updateView: function () {
		var view = this;
		view.elements.elementGrid.changeDataset([
			{ title: $_('Cell1') },
			{ title: $_('Cell2') },
			{ title: $_('Cell3') },
			{ title: $_('Cell4') }
		], true);
	}
});

The creator is the function that is called to create the necessary DOM elements. The updater is called whenever the content of the cells needs to be changed, for example loading different/new page of the grid. We will also need an changeDataset function, this will add data to your grid. The function has two parameters to pass down, the first one is to send the new data to the grid, and the second one is to reset the page of the grid. To reset the paging and go back to page 1 you have to pass true. If you want to stay on the current page you have to pass false. For now we use a static array as data to fill our grid with and reset our grid.

Conclusion
MAF.element.Grid has many ways to implement. To see more examples and workings of grids please look in the GridTemplate found in the MAF-SDK source on Github.

Requests

Requesting data from external and local files or API's

When creating an application which uses requests to a certain API, you need to keep in mind that there is no fixed time on how long a data delivery might take. You will also need to check if you actually received data, or if any errors have occurred. Thats where Request comes in handy.

new Request({
	url: 'http://cdn.metrological.com/examples/alphabet.json',
	onSuccess: function (json) {
		console.log('succes', json);		
	},
	onFailure: function (error) {
		console.log('failure', error);
	},
	onError: function (error) {
		console.log('error', error);
	}
}).send();

This Request has three different event functions.

  1. onSucces, this function is called when the server returns state 200, after this it will send data through the chosen parameter name.
  2. onFailure, this function is called when the server returns something else than state 200.
  3. onError, this function is called when an error has occured during either the onSucces, or onFailure event.

To update your grid with a request you will have to add a changeDataset call to the onSucces event.

updateView: function () {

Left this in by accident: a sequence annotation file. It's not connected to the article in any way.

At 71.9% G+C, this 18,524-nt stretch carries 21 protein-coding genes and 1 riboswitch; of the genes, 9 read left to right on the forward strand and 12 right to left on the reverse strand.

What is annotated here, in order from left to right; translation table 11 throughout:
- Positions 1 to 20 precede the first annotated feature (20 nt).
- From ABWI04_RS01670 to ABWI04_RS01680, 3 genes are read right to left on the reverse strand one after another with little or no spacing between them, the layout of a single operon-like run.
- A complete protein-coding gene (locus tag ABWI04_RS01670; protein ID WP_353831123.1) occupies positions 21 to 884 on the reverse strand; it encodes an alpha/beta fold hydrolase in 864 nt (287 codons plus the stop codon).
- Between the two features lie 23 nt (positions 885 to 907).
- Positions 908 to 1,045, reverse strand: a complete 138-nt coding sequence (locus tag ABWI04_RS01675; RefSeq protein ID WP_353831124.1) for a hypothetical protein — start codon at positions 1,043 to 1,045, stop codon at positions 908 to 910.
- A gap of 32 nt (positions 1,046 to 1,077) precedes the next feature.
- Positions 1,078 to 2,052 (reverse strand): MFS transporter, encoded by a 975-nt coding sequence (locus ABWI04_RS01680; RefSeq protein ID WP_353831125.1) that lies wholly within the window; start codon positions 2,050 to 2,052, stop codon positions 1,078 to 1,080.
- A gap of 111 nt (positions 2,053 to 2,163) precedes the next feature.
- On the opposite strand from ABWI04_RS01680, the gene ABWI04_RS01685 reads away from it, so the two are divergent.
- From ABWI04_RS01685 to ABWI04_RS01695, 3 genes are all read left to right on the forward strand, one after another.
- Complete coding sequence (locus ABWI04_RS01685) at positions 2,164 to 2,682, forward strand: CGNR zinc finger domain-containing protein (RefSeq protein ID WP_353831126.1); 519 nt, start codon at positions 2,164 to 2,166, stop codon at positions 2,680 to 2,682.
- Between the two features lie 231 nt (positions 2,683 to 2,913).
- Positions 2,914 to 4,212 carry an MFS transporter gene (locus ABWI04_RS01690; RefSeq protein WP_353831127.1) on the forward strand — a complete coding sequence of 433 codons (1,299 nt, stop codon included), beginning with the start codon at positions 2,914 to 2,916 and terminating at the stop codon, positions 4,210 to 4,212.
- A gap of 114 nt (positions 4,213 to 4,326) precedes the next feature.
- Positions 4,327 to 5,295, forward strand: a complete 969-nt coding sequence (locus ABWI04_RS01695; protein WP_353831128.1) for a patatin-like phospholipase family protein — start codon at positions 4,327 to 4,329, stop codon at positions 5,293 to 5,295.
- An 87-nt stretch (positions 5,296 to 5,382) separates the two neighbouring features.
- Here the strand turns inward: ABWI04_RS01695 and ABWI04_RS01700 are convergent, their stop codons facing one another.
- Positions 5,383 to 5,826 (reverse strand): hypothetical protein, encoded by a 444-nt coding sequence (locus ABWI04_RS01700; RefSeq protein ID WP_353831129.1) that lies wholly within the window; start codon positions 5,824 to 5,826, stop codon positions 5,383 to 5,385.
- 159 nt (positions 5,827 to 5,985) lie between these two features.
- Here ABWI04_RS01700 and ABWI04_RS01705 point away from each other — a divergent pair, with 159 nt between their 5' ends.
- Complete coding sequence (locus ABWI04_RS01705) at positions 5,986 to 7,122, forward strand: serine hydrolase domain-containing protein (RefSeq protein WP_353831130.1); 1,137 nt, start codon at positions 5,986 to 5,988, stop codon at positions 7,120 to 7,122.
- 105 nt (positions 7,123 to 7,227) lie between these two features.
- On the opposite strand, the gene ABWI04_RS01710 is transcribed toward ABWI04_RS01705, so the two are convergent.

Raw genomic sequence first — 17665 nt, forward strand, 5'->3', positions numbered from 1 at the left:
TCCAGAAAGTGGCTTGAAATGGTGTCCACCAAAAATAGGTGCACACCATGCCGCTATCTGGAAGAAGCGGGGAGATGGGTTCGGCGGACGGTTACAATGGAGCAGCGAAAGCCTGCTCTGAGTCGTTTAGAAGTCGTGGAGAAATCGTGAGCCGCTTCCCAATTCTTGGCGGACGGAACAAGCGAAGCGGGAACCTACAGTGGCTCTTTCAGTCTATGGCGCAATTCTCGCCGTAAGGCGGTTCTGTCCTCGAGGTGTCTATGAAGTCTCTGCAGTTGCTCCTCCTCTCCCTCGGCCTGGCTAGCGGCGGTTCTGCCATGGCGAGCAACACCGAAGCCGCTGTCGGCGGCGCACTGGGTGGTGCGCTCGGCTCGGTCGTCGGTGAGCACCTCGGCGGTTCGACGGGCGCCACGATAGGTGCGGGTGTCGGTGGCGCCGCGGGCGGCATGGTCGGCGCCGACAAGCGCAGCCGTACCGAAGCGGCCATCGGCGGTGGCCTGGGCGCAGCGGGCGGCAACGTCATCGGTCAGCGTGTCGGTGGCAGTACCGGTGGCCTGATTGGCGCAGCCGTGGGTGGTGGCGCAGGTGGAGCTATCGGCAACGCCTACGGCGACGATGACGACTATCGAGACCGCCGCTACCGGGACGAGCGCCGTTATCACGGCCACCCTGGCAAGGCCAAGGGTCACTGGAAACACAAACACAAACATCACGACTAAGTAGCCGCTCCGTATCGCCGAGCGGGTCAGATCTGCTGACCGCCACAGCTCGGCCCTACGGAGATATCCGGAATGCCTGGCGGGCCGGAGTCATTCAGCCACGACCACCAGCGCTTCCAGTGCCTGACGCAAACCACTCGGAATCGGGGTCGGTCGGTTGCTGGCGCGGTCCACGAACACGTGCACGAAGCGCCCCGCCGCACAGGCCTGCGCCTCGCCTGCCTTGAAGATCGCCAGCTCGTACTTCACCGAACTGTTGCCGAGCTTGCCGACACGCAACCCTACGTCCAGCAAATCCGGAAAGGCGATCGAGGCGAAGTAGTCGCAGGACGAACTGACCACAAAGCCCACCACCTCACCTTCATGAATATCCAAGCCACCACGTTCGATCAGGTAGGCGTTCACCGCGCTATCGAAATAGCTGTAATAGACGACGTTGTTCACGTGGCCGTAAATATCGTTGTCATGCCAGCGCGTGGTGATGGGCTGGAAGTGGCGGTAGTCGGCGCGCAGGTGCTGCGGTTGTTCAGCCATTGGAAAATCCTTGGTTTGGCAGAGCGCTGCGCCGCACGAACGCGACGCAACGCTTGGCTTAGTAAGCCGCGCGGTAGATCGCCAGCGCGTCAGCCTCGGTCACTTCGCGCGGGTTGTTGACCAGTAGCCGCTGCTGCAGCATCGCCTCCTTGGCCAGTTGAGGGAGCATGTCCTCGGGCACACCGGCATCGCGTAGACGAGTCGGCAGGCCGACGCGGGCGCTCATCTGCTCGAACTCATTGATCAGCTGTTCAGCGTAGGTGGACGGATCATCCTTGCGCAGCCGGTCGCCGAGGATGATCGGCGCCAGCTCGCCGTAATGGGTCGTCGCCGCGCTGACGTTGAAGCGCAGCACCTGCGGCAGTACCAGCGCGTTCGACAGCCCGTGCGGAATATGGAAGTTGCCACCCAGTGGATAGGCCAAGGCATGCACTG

var view = this;
	new Request({
		url: 'http://cdn.metrological.com/examples/alphabet.json',
		onSuccess: function (json) {
			view.elements.aGrid.changeDataset(json, true);
			console.log('success', json);
		},
		onFailure: function (error) {
			console.log('failure', error);
		},
		onError: function (error) {
			console.log('error', error);
		}
	}).send();
});

Split requests from views

If your application has multiple views which all use the same request function, we recommend that you use a seperate file. Usually we call that file 'API.js' and place it in the 'Javascript/core' folder. This way you can always call the Request on any view as long as it is within the scope of your application.

To further enhance this way of programming, we included a message system to our framework. With this message system you can store data under a given parameter, in our example we used the parameter alphabet, you can call upon this function using the MAF.messages.store function. Every time the given message changes the message system will send out a callback which will be caught by a specific function.

To visualize this way of data management we are going to look at the RSSTemplate

// Create a class and extended it from the MAF.system.SidebarView
var ListView = new MAF.Class({
	Extends: MAF.system.SidebarView,

	ClassName: 'ListView',

	initialize: function () {
		var view = this;
		view.parent();
		// Register MAF messages listener to view.dataHasChanged
		view.registerMessageCenterListenerCallback(view.dataHasChanged);
	},

	// Create your dataHasChanged function
	dataHasChanged: function (event) {
		var view = this,
			controls = view.controls;
		if (event.payload.key === 'MyFeedData') {
			if (event.payload.value.length > 0) {
				controls.grid.changeDataset(event.payload.value, true);
				controls.grid.visible = true;
				controls.grid.focus();
			} else {
				controls.grid.visible = false;
			}
		}
	},

	// Create your view template
	createView: function () {
		// Reference to the current view
		var view = this;

		// Create a Grid, by adding it into the view.controls object and
		// setting guid focus will be remembered when returning to the view 
		var controlGrid = view.controls.grid = new MAF.control.Grid({
			rows: 6,
			columns: 1,
			guid: 'myControlGrid',
			orientation: 'vertical',
			styles: {
				width: view.width - 20,
				height: view.height,
				visible: false
			},
			cellCreator: function () {
				// Create cells for the grid
				var cell = new MAF.control.GridCell({
					styles: this.getCellDimensions(),
					events: {
						onSelect: function () {
							// Load the ItemView when a cell is selected
							MAF.application.loadView('view-ItemView', {
								item: this.getCellDataItem()
							});
						}
					}
				});

				cell.title = new MAF.element.Text({
					visibleLines: 2,
					styles: {
						fontSize: 24,
						width: cell.width - 20,
						hOffset: 10,
						vOffset: 40,
						wrap: true,
						truncation: 'end'
					}
				}).appendTo(cell);

				return cell;
			},
			cellUpdater: function (cell, data) {
				// Update cell when change dataset has been called
				cell.title.setText(data.title);
			}
		}).appendTo(view);

		// Create a scrolling indicator next to the grid to